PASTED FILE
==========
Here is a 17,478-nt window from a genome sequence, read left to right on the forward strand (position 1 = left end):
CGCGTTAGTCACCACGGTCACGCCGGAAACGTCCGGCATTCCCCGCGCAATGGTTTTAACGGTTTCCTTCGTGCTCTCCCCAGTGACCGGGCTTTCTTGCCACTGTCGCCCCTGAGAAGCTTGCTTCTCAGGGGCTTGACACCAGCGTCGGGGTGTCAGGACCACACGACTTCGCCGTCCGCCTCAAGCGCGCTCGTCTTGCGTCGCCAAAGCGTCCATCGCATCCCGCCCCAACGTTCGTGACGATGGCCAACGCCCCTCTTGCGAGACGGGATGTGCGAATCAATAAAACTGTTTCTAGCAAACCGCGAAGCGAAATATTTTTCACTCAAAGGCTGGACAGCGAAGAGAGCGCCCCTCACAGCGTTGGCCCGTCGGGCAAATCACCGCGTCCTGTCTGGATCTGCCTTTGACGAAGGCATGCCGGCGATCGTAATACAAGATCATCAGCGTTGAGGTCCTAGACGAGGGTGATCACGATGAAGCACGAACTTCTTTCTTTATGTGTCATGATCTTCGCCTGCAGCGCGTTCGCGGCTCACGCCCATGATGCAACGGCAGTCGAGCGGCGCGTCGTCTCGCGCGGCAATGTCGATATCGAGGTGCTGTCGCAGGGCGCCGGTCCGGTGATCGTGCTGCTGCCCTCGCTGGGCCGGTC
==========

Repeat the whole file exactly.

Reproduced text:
Here is a 17,478-nt window from a genome sequence, read left to right on the forward strand (position 1 = left end):
CGCGTTAGTCACCACGGTCACGCCGGAAACGTCCGGCATTCCCCGCGCAATGGTTTTAACGGTTTCCTTCGTGCTCTCCCCAGTGACCGGGCTTTCTTGCCACTGTCGCCCCTGAGAAGCTTGCTTCTCAGGGGCTTGACACCAGCGTCGGGGTGTCAGGACCACACGACTTCGCCGTCCGCCTCAAGCGCGCTCGTCTTGCGTCGCCAAAGCGTCCATCGCATCCCGCCCCAACGTTCGTGACGATGGCCAACGCCCCTCTTGCGAGACGGGATGTGCGAATCAATAAAACTGTTTCTAGCAAACCGCGAAGCGAAATATTTTTCACTCAAAGGCTGGACAGCGAAGAGAGCGCCCCTCACAGCGTTGGCCCGTCGGGCAAATCACCGCGTCCTGTCTGGATCTGCCTTTGACGAAGGCATGCCGGCGATCGTAATACAAGATCATCAGCGTTGAGGTCCTAGACGAGGGTGATCACGATGAAGCACGAACTTCTTTCTTTATGTGTCATGATCTTCGCCTGCAGCGCGTTCGCGGCTCACGCCCATGATGCAACGGCAGTCGAGCGGCGCGTCGTCTCGCGCGGCAATGTCGATATCGAGGTGCTGTCGCAGGGCGCCGGTCCGGTGATCGTGCTGCTGCCCTCGCTGGGCCGGTC